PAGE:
Sex sells, but this Lebanese initiative is exploiting a new idea
While the use of beautiful and seductive women to sell products has been a marketing tool since the birth of modern advertising, a women’s rights organization is taking aim at the practice of using sex to sell with a new online campaign.
The initiative is aimed at shedding light on the widespread commodification of women in the advertising world. The group said that issues related to women in advertising are largely overlooked by industry professionals because certain practices have become ubiquitous
The initiative, titled, “Not by Commodification Your Product Sells,” launched Thursday by the advocacy organization Fe-Male, with support from IndyAct, is a one-month online campaign created to reveal gender discrimination propagated by media and advertisers to sell more products, a process that the group said promotes gender violence by sexually objectifying women.
“[The issue] is very important, we must speak about it,” said Alia Awada, an activist and member of Fe-Male. She argued that people would still buy products if media campaigns refrained from using women as sexual objects.
The first part of the campaign, which Awada described as a “hit-and-run,” will be carried out online. The organization will post photographs, caricatures and videos over the span of one month on social media sites and online platforms to convey their message.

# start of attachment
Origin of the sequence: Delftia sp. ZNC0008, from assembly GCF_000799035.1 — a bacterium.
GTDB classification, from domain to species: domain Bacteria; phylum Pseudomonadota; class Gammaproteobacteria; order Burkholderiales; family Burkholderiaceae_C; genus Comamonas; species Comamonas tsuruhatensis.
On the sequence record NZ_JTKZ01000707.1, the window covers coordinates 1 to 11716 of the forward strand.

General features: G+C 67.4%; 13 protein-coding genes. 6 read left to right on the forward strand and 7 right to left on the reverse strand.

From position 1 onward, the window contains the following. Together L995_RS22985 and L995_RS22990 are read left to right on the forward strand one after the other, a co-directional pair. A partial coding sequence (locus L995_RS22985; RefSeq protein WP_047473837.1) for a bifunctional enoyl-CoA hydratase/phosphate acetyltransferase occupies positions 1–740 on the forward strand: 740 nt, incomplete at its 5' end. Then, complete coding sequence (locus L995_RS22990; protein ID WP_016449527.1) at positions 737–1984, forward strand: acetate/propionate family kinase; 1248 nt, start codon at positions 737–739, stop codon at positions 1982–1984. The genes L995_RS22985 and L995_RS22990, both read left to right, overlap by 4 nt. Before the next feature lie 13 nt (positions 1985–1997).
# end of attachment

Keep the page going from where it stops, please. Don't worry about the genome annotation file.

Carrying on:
The image being used by the organization to promote the campaign consists of a woman’s legs wearing red heels, attached to which is a large tag. The tag in the ad reads: “Not by commodification that your product sells.”
The second part of the campaign will be an on-the-ground project involving businesses that use women to sell products as part of their advertising strategy, as well as media outlets that promote images deemed offensive. Its long-term objectives are to effectively bar what it described as “dangerous media messages” being relayed to younger generations.
Following the campaign, Fe-Male aims to hold discussion sessions with businesses, the media and civil society members to create a policy paper to stop the commodification of women in the advertising world.
“What is the difference if they use a woman or not? A woman is not going to make me buy a bottle of water for example, I will buy it anyway if I like it,” Awada explained. “With or without the woman in the ad, it won’t make a difference at all.”